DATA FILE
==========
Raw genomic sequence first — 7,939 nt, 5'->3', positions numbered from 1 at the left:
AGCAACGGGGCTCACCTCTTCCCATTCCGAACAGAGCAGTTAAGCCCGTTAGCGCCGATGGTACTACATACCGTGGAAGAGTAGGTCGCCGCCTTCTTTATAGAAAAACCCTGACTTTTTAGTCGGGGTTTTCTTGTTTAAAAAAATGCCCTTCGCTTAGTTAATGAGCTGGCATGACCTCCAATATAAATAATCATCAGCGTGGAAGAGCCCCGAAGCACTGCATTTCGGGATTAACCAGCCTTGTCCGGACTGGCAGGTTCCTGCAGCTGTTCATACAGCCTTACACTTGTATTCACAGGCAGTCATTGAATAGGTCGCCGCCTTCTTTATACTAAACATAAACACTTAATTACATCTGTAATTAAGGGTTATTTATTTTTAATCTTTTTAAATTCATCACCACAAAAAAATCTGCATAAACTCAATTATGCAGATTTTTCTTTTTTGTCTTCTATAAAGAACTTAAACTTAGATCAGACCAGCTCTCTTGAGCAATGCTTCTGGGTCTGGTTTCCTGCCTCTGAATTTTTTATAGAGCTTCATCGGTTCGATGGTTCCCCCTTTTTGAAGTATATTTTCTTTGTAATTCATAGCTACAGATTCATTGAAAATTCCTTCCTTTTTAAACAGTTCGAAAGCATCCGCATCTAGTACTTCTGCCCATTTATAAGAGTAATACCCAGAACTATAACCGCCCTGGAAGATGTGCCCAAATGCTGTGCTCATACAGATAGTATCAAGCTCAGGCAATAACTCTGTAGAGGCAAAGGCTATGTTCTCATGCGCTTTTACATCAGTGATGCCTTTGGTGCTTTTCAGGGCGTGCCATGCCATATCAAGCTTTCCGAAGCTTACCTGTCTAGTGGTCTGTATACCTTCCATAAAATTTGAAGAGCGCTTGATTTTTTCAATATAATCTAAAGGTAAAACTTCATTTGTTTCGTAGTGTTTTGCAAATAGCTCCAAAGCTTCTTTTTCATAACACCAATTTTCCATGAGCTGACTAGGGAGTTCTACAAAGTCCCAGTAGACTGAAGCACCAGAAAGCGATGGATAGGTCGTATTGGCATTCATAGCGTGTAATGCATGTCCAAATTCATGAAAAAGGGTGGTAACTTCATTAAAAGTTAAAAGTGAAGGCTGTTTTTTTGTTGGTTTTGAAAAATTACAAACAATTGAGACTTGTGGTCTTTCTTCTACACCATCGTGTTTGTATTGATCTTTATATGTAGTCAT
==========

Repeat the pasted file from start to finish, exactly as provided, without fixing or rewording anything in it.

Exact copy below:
Raw genomic sequence first — 7,939 nt, 5'->3', positions numbered from 1 at the left:
AGCAACGGGGCTCACCTCTTCCCATTCCGAACAGAGCAGTTAAGCCCGTTAGCGCCGATGGTACTACATACCGTGGAAGAGTAGGTCGCCGCCTTCTTTATAGAAAAACCCTGACTTTTTAGTCGGGGTTTTCTTGTTTAAAAAAATGCCCTTCGCTTAGTTAATGAGCTGGCATGACCTCCAATATAAATAATCATCAGCGTGGAAGAGCCCCGAAGCACTGCATTTCGGGATTAACCAGCCTTGTCCGGACTGGCAGGTTCCTGCAGCTGTTCATACAGCCTTACACTTGTATTCACAGGCAGTCATTGAATAGGTCGCCGCCTTCTTTATACTAAACATAAACACTTAATTACATCTGTAATTAAGGGTTATTTATTTTTAATCTTTTTAAATTCATCACCACAAAAAAATCTGCATAAACTCAATTATGCAGATTTTTCTTTTTTGTCTTCTATAAAGAACTTAAACTTAGATCAGACCAGCTCTCTTGAGCAATGCTTCTGGGTCTGGTTTCCTGCCTCTGAATTTTTTATAGAGCTTCATCGGTTCGATGGTTCCCCCTTTTTGAAGTATATTTTCTTTGTAATTCATAGCTACAGATTCATTGAAAATTCCTTCCTTTTTAAACAGTTCGAAAGCATCCGCATCTAGTACTTCTGCCCATTTATAAGAGTAATACCCAGAACTATAACCGCCCTGGAAGATGTGCCCAAATGCTGTGCTCATACAGATAGTATCAAGCTCAGGCAATAACTCTGTAGAGGCAAAGGCTATGTTCTCATGCGCTTTTACATCAGTGATGCCTTTGGTGCTTTTCAGGGCGTGCCATGCCATATCAAGCTTTCCGAAGCTTACCTGTCTAGTGGTCTGTATACCTTCCATAAAATTTGAAGAGCGCTTGATTTTTTCAATATAATCTAAAGGTAAAACTTCATTTGTTTCGTAGTGTTTTGCAAATAGCTCCAAAGCTTCTTTTTCATAACACCAATTTTCCATGAGCTGACTAGGGAGTTCTACAAAGTCCCAGTAGACTGAAGCACCAGAAAGCGATGGATAGGTCGTATTGGCATTCATAGCGTGTAATGCATGTCCAAATTCATGAAAAAGGGTGGTAACTTCATTAAAAGTTAAAAGTGAAGGCTGTTTTTTTGTTGGTTTTGAAAAATTACAAACAATTGAGACTTGTGGTCTTTCTTCTACACCATCGTGTTTGTATTGATCTTTATATGTAGTCAT